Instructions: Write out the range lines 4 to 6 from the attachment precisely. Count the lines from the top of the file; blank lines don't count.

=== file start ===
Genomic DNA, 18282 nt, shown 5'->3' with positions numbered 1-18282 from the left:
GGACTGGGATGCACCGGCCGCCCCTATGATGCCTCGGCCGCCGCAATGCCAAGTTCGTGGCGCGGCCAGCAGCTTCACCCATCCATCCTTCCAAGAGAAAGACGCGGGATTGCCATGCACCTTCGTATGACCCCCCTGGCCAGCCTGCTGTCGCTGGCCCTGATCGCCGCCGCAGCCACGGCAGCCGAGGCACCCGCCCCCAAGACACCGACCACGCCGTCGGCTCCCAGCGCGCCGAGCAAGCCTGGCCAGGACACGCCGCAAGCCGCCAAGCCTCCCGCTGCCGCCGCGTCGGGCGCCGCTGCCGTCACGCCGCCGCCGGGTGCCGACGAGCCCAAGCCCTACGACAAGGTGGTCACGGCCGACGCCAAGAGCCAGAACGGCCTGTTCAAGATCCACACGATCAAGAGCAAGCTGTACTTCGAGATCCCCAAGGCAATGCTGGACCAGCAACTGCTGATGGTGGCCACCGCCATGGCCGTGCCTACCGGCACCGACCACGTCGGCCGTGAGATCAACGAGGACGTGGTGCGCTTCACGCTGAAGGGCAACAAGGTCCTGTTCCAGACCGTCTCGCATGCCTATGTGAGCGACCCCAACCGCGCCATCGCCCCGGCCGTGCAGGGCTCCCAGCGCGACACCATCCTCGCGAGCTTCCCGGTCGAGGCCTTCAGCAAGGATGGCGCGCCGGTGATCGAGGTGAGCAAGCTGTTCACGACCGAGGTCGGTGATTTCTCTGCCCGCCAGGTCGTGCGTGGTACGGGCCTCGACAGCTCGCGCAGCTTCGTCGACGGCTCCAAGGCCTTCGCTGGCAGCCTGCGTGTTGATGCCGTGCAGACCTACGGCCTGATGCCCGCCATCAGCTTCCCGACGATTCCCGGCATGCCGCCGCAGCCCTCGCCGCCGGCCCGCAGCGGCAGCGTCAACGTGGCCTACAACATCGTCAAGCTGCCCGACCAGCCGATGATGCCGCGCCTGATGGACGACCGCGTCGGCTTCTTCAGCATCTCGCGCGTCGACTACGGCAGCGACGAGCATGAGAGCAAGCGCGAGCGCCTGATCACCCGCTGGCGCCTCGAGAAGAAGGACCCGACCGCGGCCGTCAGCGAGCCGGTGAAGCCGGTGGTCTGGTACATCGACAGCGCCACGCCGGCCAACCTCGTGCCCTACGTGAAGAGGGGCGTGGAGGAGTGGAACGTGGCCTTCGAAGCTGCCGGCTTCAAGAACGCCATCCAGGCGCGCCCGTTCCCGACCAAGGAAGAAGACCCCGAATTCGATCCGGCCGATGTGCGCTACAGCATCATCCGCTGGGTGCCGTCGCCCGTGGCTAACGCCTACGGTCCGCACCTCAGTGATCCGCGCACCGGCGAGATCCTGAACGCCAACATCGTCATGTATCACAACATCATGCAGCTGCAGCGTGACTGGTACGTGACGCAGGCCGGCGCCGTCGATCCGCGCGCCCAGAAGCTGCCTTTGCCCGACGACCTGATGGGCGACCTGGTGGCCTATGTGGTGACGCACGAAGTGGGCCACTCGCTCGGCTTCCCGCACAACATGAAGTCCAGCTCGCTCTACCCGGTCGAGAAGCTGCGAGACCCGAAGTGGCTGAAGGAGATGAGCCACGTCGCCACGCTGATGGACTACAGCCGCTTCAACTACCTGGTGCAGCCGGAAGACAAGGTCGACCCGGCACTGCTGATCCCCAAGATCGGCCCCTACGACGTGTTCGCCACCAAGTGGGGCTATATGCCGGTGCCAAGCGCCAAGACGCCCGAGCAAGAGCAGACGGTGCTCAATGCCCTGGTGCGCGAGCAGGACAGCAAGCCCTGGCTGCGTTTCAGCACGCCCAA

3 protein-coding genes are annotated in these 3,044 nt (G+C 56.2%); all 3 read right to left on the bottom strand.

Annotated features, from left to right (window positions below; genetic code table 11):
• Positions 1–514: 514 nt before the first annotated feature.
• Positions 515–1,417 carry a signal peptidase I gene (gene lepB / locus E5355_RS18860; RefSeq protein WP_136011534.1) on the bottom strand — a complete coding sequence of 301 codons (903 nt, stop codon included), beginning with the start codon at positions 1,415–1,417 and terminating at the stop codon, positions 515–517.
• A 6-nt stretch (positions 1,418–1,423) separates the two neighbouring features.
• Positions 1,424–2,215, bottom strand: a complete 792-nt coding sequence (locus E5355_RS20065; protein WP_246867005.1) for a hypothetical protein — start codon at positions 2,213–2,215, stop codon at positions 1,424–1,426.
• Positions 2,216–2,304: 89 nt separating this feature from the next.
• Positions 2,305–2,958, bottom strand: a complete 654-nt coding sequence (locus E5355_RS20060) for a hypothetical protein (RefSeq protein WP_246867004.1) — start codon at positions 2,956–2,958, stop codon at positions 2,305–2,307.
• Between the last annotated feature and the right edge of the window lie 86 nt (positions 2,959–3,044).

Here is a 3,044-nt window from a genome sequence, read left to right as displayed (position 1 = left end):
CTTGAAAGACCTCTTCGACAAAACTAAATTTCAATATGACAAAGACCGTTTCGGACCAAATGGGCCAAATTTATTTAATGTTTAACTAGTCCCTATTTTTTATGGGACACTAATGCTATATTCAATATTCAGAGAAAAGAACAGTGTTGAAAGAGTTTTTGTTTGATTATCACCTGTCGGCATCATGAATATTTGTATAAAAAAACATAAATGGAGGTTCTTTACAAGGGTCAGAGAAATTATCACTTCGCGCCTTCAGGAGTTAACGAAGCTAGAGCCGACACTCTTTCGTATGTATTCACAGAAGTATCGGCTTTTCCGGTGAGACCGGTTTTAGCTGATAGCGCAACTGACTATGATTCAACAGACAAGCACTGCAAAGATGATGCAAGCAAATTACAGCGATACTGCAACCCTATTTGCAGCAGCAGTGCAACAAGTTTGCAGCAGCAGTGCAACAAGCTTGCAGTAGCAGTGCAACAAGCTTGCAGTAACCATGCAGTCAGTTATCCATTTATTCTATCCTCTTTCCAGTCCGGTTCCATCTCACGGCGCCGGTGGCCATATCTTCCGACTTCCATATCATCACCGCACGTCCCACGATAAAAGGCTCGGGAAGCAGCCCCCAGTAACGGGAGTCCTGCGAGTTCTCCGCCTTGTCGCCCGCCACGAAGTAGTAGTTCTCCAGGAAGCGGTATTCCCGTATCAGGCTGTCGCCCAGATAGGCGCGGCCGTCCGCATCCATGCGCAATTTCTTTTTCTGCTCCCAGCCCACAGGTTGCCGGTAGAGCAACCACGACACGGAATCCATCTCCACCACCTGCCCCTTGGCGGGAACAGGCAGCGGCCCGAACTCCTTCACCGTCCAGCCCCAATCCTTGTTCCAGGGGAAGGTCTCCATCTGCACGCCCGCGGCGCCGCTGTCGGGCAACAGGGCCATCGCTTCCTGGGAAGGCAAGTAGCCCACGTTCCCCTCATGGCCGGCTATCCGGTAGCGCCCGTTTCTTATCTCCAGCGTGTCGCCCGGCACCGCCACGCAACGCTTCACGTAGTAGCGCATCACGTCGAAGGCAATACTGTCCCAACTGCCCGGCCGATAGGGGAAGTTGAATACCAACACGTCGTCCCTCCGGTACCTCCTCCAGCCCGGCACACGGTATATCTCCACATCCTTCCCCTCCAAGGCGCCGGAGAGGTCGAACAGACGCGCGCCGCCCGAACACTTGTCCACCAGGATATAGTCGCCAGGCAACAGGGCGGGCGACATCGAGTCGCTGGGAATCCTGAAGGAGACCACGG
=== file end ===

Annotated features, from left to right (window positions below; genetic code table 11):
• Positions 1–514: 514 nt before the first annotated feature.
• Positions 515–1,417 carry a signal peptidase I gene (gene lepB / locus E5355_RS18860; RefSeq protein WP_136011534.1) on the bottom strand — a complete coding sequence of 301 codons (903 nt, stop codon included), beginning with the start codon at positions 1,415–1,417 and terminating at the stop codon, positions 515–517.